Historic Deerfield library to undergo significant renovations
DEERFIELD — Thirty-three years ago, when Evelyn DeCota began as director of the Philbrick-James Library, her annual book budget was $600 and the library, located in the Soldiers Memorial building, was open for four hours each Saturday.
“When I took over here in 1981, the library was contained in one room, and I said, ‘the library needs to move and expand,’” said DeCota, “and so I just kept pushing out, and now we occupy all four rooms in the building.”
Today, the library’s collection has more than doubled to over 20,000 books, its total annual budget is near $100,000 and its open 37 hours a week spread out over six days.
Soon, the library will undergo significant exterior renovations, including work to the building’s cast stone and masonry veneer; repointing of the chimney; restoration of the foundation and window sills and repair to the concrete retaining walls.
Improvements to the aging building are nothing new to DeCota.
“My tenure here has involved doing projects continuously,” she said “We’ve had the slate roof repaired, we had the front steps rebuilt last fall, we’ve had the interior floors refinished and we had new carpeting put in downstairs last year, so it’s an ongoing process.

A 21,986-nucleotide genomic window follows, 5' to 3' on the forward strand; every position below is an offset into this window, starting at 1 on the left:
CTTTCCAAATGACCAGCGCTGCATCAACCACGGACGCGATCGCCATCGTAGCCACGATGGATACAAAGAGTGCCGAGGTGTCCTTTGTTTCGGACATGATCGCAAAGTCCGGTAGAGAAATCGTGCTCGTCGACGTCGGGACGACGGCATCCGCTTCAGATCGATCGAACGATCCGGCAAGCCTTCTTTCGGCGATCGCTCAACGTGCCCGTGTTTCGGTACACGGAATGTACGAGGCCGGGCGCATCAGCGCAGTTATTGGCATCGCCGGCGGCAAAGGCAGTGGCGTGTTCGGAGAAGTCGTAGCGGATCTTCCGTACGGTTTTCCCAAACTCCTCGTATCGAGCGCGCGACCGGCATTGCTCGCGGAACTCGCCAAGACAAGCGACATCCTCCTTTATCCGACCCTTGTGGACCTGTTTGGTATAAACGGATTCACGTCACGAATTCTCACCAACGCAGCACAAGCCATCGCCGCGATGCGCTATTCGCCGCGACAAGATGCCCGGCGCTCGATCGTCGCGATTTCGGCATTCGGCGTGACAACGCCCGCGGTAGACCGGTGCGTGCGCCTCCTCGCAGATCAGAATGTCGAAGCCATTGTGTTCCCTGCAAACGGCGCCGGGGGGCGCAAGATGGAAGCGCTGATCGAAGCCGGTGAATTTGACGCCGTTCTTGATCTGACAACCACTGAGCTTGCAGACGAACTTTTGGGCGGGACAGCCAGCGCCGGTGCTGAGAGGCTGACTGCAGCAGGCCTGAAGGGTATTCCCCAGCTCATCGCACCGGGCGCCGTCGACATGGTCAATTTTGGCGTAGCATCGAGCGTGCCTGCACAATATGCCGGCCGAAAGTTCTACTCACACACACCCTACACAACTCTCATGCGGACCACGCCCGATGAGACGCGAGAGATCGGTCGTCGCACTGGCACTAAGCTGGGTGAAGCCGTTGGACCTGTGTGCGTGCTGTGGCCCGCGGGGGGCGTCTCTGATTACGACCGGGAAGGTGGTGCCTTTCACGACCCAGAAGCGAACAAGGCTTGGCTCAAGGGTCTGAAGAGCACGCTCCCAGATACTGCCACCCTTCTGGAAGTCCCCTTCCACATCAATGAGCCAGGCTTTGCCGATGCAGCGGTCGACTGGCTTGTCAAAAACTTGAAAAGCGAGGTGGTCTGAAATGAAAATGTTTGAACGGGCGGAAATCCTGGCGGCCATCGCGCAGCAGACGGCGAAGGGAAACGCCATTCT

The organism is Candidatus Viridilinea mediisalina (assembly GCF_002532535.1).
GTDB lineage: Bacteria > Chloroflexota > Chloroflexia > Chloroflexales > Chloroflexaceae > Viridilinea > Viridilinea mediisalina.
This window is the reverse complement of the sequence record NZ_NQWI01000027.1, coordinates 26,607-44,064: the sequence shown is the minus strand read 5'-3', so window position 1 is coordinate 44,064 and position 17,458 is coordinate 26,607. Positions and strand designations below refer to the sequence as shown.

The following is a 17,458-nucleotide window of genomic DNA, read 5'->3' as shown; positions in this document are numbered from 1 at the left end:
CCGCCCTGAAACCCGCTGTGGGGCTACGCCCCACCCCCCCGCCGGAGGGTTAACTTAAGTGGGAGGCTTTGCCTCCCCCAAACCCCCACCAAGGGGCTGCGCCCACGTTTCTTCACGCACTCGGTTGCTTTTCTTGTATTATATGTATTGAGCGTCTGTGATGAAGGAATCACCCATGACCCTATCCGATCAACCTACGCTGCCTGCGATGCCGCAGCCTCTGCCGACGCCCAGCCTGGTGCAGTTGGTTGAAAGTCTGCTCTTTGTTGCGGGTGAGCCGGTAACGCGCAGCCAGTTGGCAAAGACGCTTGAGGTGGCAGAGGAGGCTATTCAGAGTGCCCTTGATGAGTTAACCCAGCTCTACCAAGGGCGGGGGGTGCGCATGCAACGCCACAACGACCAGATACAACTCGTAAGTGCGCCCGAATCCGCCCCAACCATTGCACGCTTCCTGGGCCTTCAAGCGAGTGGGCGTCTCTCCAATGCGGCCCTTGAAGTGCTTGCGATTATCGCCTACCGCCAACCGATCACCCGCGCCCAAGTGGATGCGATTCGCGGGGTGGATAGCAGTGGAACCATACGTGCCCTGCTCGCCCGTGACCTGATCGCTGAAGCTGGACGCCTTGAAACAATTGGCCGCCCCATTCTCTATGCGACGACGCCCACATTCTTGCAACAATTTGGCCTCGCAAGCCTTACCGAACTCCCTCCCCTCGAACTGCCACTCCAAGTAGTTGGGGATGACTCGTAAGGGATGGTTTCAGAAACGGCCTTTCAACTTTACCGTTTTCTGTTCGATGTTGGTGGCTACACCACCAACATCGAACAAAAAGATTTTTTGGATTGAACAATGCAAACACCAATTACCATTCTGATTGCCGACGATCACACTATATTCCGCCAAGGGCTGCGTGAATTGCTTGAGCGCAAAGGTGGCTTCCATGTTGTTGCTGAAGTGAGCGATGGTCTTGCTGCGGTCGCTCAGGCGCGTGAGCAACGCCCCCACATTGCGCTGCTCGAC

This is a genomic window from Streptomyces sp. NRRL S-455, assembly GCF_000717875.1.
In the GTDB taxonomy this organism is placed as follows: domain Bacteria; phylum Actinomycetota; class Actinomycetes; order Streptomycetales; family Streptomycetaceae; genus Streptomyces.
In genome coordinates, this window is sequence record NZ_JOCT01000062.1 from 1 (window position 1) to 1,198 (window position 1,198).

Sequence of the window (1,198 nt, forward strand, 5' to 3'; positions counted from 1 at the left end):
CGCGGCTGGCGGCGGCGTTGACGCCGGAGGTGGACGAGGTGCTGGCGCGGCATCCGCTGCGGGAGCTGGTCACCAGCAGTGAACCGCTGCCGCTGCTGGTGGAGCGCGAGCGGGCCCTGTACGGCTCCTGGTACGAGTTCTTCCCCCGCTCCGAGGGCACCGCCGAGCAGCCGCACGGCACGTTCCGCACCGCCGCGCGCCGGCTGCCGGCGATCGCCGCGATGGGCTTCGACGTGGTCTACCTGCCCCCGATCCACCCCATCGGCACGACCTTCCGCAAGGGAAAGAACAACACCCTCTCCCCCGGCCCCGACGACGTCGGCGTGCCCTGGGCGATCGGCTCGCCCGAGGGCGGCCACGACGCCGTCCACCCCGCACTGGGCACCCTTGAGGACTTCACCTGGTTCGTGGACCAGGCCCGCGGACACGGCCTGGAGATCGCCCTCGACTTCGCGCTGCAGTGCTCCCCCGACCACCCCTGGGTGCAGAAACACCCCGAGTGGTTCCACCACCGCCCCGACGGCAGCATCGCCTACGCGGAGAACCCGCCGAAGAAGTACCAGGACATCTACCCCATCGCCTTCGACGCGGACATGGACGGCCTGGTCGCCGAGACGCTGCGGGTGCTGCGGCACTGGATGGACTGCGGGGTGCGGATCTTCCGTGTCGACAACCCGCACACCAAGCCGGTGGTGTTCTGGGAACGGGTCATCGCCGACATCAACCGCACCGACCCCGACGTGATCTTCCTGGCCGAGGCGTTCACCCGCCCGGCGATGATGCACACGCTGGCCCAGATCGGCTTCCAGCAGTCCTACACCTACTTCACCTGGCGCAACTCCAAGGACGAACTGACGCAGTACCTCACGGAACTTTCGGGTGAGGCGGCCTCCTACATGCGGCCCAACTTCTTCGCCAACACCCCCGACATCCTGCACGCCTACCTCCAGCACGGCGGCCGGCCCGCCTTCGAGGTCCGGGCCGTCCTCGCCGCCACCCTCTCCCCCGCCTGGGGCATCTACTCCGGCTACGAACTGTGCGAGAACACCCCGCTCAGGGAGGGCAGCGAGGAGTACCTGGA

“It’s just one of those things I learned early on that I wasn’t going to get the entire building fixed in a year,” she added.
While the money to repair the chimney is being funded by the town, since it’s a critical issue, the rest of the project is financed through the library’s building fund.
The repairs, said DeCota, come at a near-perfect time.
“We’re having our hundredth anniversary this year of the Soldiers Memorial, which is where the library is housed,” she said. “It was dedicated, July 28 of 1914, and we’re going to have a 100th-year celebration at Old Home Day in August.”
Because the building is an integral part of the Deerfield Center Historic District, which is listed in the National Register of Historic Places, town officials are taking extra care in planning the project, and, DeCota said a contractor with experience in historical restoration work is preferred.
All sealed bids for the project are due by 5 p.m. today.